The great Pigeon Versus Broadband race began when the birds were set off at 11.05, and they clocked in at the loft 1hr 15 minutes later. At that time the broadband upload to YouTube was only 24% complete, and then only after having to reset it as the connection was dropped.
The distance according to Google maps was 75 miles and according to Unikon pigeon specialist Ray Knight the straight line flight path was 65 miles I believe (I am assuming they flew in a straight line).
We killed the upload after around three hours when it was 60% or so through. You have to excuse the element of vagueness there – chasing pigeons takes a lot of concentration.
The pigeons got back a significant amount of time before I did but I was hampered by the Humber Bridge road toll (the pigeons got off free with that one but at least I kept the receipts) and the fact that I headed down the M180 in the wrong direction.
My thanks go to farmer’s wife Michelle Brumfield who gamely participated in the experiment even though she didn’t know me from Adam, Ray Knight (ditto) and Frank Tasker who was the owner of the two genuinely champion racing pigeons Rory and Tref.
Rory came in 1 second ahead of Tref I am sad to say but reality was it was a dead heat – they arrived as a team. Rory was just theonewho wanted his bird seed the most.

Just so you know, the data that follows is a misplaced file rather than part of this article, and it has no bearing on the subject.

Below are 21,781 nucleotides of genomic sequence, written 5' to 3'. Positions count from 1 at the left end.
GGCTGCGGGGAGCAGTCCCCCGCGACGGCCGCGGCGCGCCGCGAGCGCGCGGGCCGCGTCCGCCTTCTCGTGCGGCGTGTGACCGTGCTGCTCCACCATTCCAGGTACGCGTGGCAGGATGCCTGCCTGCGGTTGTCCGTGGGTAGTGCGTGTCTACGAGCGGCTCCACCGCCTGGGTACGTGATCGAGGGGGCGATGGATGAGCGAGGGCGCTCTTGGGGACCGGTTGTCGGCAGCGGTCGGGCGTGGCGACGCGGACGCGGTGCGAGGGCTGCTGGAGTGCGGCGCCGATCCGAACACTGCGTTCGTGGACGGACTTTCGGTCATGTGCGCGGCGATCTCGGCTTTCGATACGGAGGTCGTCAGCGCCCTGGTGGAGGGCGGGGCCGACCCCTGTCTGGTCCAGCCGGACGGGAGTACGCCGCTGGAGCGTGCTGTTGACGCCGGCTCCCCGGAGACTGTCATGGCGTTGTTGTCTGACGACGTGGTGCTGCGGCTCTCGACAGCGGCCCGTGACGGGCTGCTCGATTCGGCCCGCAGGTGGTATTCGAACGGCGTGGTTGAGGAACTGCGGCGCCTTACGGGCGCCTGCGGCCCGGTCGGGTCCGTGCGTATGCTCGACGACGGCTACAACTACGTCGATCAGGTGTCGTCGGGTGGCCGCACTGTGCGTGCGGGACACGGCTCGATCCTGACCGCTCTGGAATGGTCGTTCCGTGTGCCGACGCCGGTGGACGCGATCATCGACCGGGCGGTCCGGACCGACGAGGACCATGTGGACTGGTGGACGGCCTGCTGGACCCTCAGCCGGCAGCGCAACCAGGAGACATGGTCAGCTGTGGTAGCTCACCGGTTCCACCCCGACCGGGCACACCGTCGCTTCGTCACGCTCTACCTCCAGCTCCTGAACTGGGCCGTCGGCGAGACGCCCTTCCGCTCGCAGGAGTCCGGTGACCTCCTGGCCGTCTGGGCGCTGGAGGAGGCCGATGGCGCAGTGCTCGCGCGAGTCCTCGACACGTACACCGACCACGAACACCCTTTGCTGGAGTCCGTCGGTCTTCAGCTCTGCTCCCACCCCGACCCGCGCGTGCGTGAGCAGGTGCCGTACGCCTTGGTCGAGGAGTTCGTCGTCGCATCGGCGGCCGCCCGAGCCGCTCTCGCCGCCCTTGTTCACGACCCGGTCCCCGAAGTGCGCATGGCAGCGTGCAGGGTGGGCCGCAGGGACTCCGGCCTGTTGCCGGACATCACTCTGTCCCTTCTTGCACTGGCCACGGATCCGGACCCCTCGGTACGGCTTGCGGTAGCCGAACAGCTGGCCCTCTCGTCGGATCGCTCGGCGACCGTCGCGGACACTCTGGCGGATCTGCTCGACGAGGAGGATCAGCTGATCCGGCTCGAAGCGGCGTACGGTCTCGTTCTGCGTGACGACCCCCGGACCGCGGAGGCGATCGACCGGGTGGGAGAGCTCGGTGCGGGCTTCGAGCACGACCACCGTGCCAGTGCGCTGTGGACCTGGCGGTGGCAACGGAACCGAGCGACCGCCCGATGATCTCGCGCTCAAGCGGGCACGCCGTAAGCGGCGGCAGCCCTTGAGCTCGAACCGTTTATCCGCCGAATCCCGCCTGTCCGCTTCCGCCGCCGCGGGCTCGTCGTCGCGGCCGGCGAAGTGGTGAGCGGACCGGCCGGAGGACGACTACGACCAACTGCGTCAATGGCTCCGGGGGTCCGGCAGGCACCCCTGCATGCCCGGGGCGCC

I’ll post some pics later and the video once I have compiled it much later.
PS I have read some posts saying that the Pigeons flew back to Wrangle in Lincolnshire. In fact we released 12 pigeons in all, 10 of which went to Wrangle and the two champs,m Rory and Tref flew back to a different loft in Croft near Skegness. The distances are different.
For the cognoscenti amongst us the two pigeon RF ID tags were GB10X15447 (Rory – arr 12.20.51) and GB10X1355 (Tref arr 12.21.18)
Short clip of the actual tref at the barbers video
6 replies on “Pigeon Versus Broadband Update Rory and Tref”
congratulations! you did good. Don’t think the stig needs to worry though… #trefandrory on twitter for all the updates you missed on the road.
So what was the transfer rate?!
John – by my calculations it was doing 533kbps or so 🙂 though the datarate is very much dependent on line/flight length. Obviously had we only been sending over a mile or so it would have been a lot quicker – it is a fundamental rule of rural internet conectivity.
Next time, put them up against the USO. Oh, that’s not symmetrical 2Mbps is it? If this hasn’t proved, for all but the biggest sceptics, that our broadband is pants, nothing ever will.
Well done Tref, Chris, Guy, farmers, pigeons, and our road network for failing to allow Tref to do his full-on Stig impression – oooh, Harper Collins on the line for ya, Tref….
Meanwhile, JFDI FTTH!!
I’m just sad that the barber shop video clip wasn’t longer 🙂 . No but seriously, good job to all involved. ISP review saw a lot of interest in the article we ran from right around the world and I think around 10,000 – 11,000 people, including front page viewers, have probably read the article. Still doesn’t beat our 54k record for a BT news item we ran in 2009 but so far it’s the top story this week and month.